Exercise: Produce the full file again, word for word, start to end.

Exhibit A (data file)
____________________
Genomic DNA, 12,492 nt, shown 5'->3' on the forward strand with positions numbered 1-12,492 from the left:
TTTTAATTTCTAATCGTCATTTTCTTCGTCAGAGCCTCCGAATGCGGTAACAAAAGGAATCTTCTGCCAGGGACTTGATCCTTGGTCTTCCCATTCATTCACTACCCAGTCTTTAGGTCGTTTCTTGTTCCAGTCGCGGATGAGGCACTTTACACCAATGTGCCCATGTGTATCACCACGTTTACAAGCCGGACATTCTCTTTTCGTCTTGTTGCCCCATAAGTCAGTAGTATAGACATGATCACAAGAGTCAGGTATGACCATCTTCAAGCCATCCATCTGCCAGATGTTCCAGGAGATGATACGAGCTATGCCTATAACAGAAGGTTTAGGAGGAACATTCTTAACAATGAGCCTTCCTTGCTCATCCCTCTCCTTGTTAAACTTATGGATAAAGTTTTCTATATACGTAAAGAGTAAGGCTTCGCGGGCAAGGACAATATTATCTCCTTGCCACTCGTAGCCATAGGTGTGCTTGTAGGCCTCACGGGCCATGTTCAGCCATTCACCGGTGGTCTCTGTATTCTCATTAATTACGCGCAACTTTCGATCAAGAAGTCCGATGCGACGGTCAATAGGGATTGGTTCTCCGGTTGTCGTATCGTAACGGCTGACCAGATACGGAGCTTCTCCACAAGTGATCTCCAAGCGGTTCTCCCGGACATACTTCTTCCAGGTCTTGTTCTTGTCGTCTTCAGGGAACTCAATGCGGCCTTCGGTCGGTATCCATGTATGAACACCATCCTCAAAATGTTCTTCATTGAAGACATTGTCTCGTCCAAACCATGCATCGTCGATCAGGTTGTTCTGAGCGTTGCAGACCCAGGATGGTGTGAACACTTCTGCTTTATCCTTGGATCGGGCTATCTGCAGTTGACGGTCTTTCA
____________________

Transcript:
Genomic DNA, 12,492 nt, shown 5'->3' on the forward strand with positions numbered 1-12,492 from the left:
TTTTAATTTCTAATCGTCATTTTCTTCGTCAGAGCCTCCGAATGCGGTAACAAAAGGAATCTTCTGCCAGGGACTTGATCCTTGGTCTTCCCATTCATTCACTACCCAGTCTTTAGGTCGTTTCTTGTTCCAGTCGCGGATGAGGCACTTTACACCAATGTGCCCATGTGTATCACCACGTTTACAAGCCGGACATTCTCTTTTCGTCTTGTTGCCCCATAAGTCAGTAGTATAGACATGATCACAAGAGTCAGGTATGACCATCTTCAAGCCATCCATCTGCCAGATGTTCCAGGAGATGATACGAGCTATGCCTATAACAGAAGGTTTAGGAGGAACATTCTTAACAATGAGCCTTCCTTGCTCATCCCTCTCCTTGTTAAACTTATGGATAAAGTTTTCTATATACGTAAAGAGTAAGGCTTCGCGGGCAAGGACAATATTATCTCCTTGCCACTCGTAGCCATAGGTGTGCTTGTAGGCCTCACGGGCCATGTTCAGCCATTCACCGGTGGTCTCTGTATTCTCATTAATTACGCGCAACTTTCGATCAAGAAGTCCGATGCGACGGTCAATAGGGATTGGTTCTCCGGTTGTCGTATCGTAACGGCTGACCAGATACGGAGCTTCTCCACAAGTGATCTCCAAGCGGTTCTCCCGGACATACTTCTTCCAGGTCTTGTTCTTGTCGTCTTCAGGGAACTCAATGCGGCCTTCGGTCGGTATCCATGTATGAACACCATCCTCAAAATGTTCTTCATTGAAGACATTGTCTCGTCCAAACCATGCATCGTCGATCAGGTTGTTCTGAGCGTTGCAGACCCAGGATGGTGTGAACACTTCTGCTTTATCCTTGGATCGGGCTATCTGCAGTTGACGGTCTTTCA